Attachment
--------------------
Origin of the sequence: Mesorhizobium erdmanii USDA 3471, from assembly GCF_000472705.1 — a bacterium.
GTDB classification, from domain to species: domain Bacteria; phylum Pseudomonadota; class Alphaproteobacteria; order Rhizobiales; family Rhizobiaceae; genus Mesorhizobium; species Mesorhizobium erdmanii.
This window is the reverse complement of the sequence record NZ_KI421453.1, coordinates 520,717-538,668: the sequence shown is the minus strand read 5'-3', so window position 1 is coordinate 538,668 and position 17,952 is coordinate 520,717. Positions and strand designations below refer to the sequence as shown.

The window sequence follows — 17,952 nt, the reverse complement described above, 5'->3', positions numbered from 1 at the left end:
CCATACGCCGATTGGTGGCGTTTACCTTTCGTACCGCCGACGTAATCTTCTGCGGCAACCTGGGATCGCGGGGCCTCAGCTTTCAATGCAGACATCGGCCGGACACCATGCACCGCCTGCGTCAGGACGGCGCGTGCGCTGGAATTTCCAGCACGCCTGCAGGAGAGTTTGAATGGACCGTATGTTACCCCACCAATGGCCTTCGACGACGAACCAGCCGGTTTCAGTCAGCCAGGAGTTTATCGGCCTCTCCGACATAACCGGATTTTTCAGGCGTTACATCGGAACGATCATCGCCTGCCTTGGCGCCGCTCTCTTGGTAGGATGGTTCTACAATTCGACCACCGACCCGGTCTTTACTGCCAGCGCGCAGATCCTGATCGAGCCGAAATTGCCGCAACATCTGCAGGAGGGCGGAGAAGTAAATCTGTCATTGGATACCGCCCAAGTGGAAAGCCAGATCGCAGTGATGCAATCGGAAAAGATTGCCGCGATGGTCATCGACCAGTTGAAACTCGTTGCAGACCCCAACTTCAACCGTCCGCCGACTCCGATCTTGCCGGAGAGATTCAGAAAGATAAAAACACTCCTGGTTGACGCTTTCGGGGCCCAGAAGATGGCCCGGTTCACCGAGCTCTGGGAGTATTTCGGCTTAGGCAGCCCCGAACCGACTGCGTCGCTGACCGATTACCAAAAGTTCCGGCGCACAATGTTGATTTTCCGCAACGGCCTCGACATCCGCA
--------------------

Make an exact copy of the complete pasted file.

Origin of the sequence: Mesorhizobium erdmanii USDA 3471, from assembly GCF_000472705.1 — a bacterium.
GTDB classification, from domain to species: domain Bacteria; phylum Pseudomonadota; class Alphaproteobacteria; order Rhizobiales; family Rhizobiaceae; genus Mesorhizobium; species Mesorhizobium erdmanii.
This window is the reverse complement of the sequence record NZ_KI421453.1, coordinates 520,717-538,668: the sequence shown is the minus strand read 5'-3', so window position 1 is coordinate 538,668 and position 17,952 is coordinate 520,717. Positions and strand designations below refer to the sequence as shown.

The window sequence follows — 17,952 nt, the reverse complement described above, 5'->3', positions numbered from 1 at the left end:
CCATACGCCGATTGGTGGCGTTTACCTTTCGTACCGCCGACGTAATCTTCTGCGGCAACCTGGGATCGCGGGGCCTCAGCTTTCAATGCAGACATCGGCCGGACACCATGCACCGCCTGCGTCAGGACGGCGCGTGCGCTGGAATTTCCAGCACGCCTGCAGGAGAGTTTGAATGGACCGTATGTTACCCCACCAATGGCCTTCGACGACGAACCAGCCGGTTTCAGTCAGCCAGGAGTTTATCGGCCTCTCCGACATAACCGGATTTTTCAGGCGTTACATCGGAACGATCATCGCCTGCCTTGGCGCCGCTCTCTTGGTAGGATGGTTCTACAATTCGACCACCGACCCGGTCTTTACTGCCAGCGCGCAGATCCTGATCGAGCCGAAATTGCCGCAACATCTGCAGGAGGGCGGAGAAGTAAATCTGTCATTGGATACCGCCCAAGTGGAAAGCCAGATCGCAGTGATGCAATCGGAAAAGATTGCCGCGATGGTCATCGACCAGTTGAAACTCGTTGCAGACCCCAACTTCAACCGTCCGCCGACTCCGATCTTGCCGGAGAGATTCAGAAAGATAAAAACACTCCTGGTTGACGCTTTCGGGGCCCAGAAGATGGCCCGGTTCACCGAGCTCTGGGAGTATTTCGGCTTAGGCAGCCCCGAACCGACTGCGTCGCTGACCGATTACCAAAAGTTCCGGCGCACAATGTTGATTTTCCGCAACGGCCTCGACATCCGCA